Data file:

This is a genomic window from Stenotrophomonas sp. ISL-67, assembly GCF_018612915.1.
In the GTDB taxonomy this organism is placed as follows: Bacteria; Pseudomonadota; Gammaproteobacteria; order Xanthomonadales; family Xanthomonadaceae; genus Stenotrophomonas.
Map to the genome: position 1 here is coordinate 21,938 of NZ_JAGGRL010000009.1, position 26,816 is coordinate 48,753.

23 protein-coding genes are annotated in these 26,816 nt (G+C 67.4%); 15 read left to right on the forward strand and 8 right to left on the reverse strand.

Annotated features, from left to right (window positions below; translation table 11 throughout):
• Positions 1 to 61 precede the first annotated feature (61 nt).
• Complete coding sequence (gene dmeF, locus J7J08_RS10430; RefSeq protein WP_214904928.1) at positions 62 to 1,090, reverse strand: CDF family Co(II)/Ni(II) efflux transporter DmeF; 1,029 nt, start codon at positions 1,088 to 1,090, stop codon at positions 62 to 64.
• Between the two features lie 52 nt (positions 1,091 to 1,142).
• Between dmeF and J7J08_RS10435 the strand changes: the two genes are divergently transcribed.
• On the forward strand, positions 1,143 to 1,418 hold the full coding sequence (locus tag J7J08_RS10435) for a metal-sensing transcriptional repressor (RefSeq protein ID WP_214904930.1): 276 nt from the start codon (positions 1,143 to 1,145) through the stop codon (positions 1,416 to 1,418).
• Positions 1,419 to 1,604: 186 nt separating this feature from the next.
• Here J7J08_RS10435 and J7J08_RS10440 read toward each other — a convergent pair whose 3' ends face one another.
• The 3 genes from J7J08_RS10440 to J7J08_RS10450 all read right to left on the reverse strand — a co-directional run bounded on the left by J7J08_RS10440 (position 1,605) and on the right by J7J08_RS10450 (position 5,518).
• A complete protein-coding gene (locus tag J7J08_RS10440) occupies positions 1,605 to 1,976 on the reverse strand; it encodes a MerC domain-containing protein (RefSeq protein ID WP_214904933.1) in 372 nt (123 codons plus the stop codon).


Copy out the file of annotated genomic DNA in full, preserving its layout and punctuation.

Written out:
This is a genomic window from Stenotrophomonas sp. ISL-67, assembly GCF_018612915.1.
In the GTDB taxonomy this organism is placed as follows: Bacteria; Pseudomonadota; Gammaproteobacteria; order Xanthomonadales; family Xanthomonadaceae; genus Stenotrophomonas.
Map to the genome: position 1 here is coordinate 21,938 of NZ_JAGGRL010000009.1, position 26,816 is coordinate 48,753.

23 protein-coding genes are annotated in these 26,816 nt (G+C 67.4%); 15 read left to right on the forward strand and 8 right to left on the reverse strand.

Annotated features, from left to right (window positions below; translation table 11 throughout):
• Positions 1 to 61 precede the first annotated feature (61 nt).
• Complete coding sequence (gene dmeF, locus J7J08_RS10430; RefSeq protein WP_214904928.1) at positions 62 to 1,090, reverse strand: CDF family Co(II)/Ni(II) efflux transporter DmeF; 1,029 nt, start codon at positions 1,088 to 1,090, stop codon at positions 62 to 64.
• Between the two features lie 52 nt (positions 1,091 to 1,142).
• Between dmeF and J7J08_RS10435 the strand changes: the two genes are divergently transcribed.
• On the forward strand, positions 1,143 to 1,418 hold the full coding sequence (locus tag J7J08_RS10435) for a metal-sensing transcriptional repressor (RefSeq protein ID WP_214904930.1): 276 nt from the start codon (positions 1,143 to 1,145) through the stop codon (positions 1,416 to 1,418).
• Positions 1,419 to 1,604: 186 nt separating this feature from the next.
• Here J7J08_RS10435 and J7J08_RS10440 read toward each other — a convergent pair whose 3' ends face one another.
• The 3 genes from J7J08_RS10440 to J7J08_RS10450 all read right to left on the reverse strand — a co-directional run bounded on the left by J7J08_RS10440 (position 1,605) and on the right by J7J08_RS10450 (position 5,518).
• A complete protein-coding gene (locus tag J7J08_RS10440) occupies positions 1,605 to 1,976 on the reverse strand; it encodes a MerC domain-containing protein (RefSeq protein ID WP_214904933.1) in 372 nt (123 codons plus the stop codon).